No evidence from randomized controlled trials on how to treat bleeding after tooth extraction

Female at the dentistAfter tooth extraction, it is normal for the area to bleed and then clot, generally within a few minutes. It is abnormal if bleeding continues without clot formation, or lasts beyond 8 to 12 hours; this is known as post-extraction bleeding (PEB). Such bleeding incidents can cause distress for patients, who might need emergency dental consultations and interventions. The causes of PEB can be local, a systemic disease, or a medication. To control this bleeding, many local and systemic methods have been practised, based on the clinician’s expertise. To inform clinicians about the best treatment, evidence is needed from studies where people have been randomly allocated to one of at least two different groups, which receive different treatments, or no treatment (i.e. ‘randomised controlled trials’ or RCTs). Continue reading

Treating communications between the oral cavity and maxillary sinus: insufficient evidence

dental examThe floor of the main sinus near the nose is thin and lies directly above the roots of the teeth at the back of the mouth. Sometimes following infection or dental treatment, this structure becomes damaged and openings or channels between the mouth and the sinus are formed. These are known as oro-antral communications (OAC). If the OAC is left open (then described as an oro-antral fistula (OAF), it may become permanent, leading to long-lasting sinus infections. This condition can be treated surgically by using flaps, grafts and other techniques; or non-surgically using a variety of methods and materials. There is little evidence for the most effective and safe treatments for closing OACs and OAFs and clinicians who treat these conditions have identified an urgent need for this. This is an update of a review first published in May 2016. Continue reading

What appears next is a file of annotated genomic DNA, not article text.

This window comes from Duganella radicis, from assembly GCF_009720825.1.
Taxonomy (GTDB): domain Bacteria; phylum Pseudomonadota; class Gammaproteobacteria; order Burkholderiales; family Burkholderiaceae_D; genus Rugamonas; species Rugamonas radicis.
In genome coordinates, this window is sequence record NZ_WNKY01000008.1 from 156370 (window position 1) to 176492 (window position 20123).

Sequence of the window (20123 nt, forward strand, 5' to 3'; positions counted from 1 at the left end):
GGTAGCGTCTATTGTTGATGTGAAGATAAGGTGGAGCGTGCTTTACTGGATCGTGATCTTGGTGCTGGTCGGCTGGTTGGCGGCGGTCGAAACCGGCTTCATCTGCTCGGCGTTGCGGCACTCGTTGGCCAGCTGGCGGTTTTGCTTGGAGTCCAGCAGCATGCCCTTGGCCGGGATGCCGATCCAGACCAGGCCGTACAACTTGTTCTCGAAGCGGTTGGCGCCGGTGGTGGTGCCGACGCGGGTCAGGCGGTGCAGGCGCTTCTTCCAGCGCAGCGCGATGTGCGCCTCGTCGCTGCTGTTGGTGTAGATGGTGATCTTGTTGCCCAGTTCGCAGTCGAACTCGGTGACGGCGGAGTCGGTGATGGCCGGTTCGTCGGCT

Treatments for osteonecrosis of the jaw bones associated with bisphosphonate drugs

Woman face with visible jaws and teeths

Bisphosphonates are drugs very similar to pyrophosphate (a normal substance found in bone). They are used to lessen symptoms and complications due to the spread of cancer to the bones, and to prevent and treat fragile bones in osteoporosis (a conditon where tiny holes in the bones makes them brittle). These drugs can cause a rare but serious condition called bisphosphonate-related osteonecrosis of the jaw or ‘BRONJ’. BRONJ affects the healing of bone damage by interrupting the process of removing dead bone and laying down new bone. When this happens, parts or all of the jaw bone becomes friable (a bit like chalk), and eventually this dead bone can be exposed. This makes it difficult for people to eat, speak or brush their teeth, and it often causes severe pain. Many different treatments are currently used for BRONJ. They can be categorised as non-invasive treatments (such as antibiotics and mouth rinses), surgical approaches or “add-on” treatments used to enhance usual care (for example, ozone therapy or use of blood plasma that has been enriched with platelets). Different treatments may be combined. Continue reading